The Celebrity Artist Series (CAS) was a great program. When the program was active, students were allowed to see professional dance companies to touring acting groups, and everything outside and in between. The University wanted to see how CAS shows benefited students and their academics. The CAS shows did benefit academics but the University wanted a much robust and stronger tie. As a result, we know have Arts in Bloom (AIB). AIB takes the resident producers, such as students and faculty, and directs it to academics. Taking multiple different arts programs at BU: Music, Theatre and Dance, Arts, and the Literary Arts, and putting them under the umbrella to be able to market them to BU and the surrounding areas as a whole. This new rebranded program gives a way to highlight our students in a way that we have not been able to do as easily as before.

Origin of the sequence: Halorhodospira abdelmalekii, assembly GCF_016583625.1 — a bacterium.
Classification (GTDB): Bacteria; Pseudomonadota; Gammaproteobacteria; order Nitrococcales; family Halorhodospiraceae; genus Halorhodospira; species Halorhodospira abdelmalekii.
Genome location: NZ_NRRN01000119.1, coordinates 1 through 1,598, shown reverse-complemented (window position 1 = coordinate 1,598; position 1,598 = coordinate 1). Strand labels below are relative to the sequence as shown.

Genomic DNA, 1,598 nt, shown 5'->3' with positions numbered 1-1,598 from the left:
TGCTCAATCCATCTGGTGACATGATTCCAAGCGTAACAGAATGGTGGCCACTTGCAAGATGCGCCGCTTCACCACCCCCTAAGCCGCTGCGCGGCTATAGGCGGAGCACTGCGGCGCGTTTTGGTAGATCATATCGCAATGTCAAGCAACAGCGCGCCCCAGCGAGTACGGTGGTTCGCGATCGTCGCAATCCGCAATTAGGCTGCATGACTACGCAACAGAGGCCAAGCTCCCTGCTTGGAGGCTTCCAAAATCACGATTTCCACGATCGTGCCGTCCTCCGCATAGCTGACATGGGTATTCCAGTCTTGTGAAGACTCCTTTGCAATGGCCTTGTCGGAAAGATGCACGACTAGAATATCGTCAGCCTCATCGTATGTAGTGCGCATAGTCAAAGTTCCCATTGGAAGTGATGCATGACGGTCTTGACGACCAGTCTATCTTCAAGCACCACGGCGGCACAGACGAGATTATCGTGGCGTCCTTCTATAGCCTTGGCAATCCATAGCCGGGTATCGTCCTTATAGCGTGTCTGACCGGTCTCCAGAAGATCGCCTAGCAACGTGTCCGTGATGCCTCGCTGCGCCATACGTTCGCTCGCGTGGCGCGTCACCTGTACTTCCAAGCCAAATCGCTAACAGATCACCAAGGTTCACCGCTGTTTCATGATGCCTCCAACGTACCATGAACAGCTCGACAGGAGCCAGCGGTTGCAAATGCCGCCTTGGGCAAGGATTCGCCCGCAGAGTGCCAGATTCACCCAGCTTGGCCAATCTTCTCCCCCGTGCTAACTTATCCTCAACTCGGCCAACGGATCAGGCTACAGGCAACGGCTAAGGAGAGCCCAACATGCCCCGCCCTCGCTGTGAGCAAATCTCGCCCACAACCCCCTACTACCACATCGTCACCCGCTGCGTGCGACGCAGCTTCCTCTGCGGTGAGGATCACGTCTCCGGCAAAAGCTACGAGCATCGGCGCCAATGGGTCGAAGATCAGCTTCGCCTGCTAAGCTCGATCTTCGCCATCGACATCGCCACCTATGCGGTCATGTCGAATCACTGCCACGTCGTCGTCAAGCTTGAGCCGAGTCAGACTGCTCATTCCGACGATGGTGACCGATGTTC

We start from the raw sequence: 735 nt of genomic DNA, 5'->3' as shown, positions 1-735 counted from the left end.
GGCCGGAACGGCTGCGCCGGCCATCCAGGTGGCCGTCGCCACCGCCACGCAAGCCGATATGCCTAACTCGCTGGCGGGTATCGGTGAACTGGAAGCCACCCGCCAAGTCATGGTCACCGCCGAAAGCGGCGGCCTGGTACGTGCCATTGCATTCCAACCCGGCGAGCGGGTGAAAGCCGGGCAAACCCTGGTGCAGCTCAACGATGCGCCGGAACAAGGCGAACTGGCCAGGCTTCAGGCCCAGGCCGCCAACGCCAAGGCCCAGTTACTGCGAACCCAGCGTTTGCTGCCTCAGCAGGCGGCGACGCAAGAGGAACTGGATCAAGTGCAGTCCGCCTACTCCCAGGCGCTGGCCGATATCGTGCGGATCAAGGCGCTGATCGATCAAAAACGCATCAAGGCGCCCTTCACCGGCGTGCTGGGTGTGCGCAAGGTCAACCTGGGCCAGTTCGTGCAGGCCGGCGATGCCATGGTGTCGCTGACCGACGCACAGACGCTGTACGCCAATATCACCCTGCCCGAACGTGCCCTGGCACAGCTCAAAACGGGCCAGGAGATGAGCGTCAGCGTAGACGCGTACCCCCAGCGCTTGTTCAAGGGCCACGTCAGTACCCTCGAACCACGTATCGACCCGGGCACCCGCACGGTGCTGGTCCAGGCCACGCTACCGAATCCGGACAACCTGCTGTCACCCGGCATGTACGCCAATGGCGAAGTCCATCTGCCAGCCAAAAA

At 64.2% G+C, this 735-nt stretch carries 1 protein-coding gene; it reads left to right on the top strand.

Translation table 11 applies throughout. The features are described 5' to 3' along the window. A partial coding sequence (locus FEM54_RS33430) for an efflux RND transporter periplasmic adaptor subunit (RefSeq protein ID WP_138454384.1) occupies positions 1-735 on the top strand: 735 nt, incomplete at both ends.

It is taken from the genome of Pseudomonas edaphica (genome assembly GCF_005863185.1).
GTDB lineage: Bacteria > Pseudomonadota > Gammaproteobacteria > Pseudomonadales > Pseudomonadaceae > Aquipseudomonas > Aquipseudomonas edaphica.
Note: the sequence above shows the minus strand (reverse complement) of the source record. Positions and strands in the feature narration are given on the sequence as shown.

With this new rebranded program how would you describe Arts in Bloom to the common student?[Text Wrapping Break]One of the driving forces behind AIB has been the support from the President’s Office. More specifically, Dan Knorr, who is the “Director for External and Government Relations”. He has spearheaded the whole process of reviewing CAS and gathering a committee to see what is the best and new direction it could take. Dan likes to call AIB “your one-stop shop for all things arts at Bloomsburg University”. 

 

What can students expect to gain from experiencing Arts in Bloom events? 

There are so many things that students can gain from the arts. They can easily see what their student counterparts are up to in the music, theatre and dance, art and literary arts areas. There is never going to be another time in a normal students life where they are going to have this kind of access to art and culture in such a pinpointed location – and for reasonable prices. Even if you do not think that you will enjoy a show, just give it a chance. And this is very well for the arts students as well. We all do not know what all our arts counterparts are doing. Learning for the sake of learning is only ever beneficial. There is something to learn about the human condition through these events. 

 

Why should students in the Zeigler College of Business and the College of Science and Technology attend Arts in Bloom events?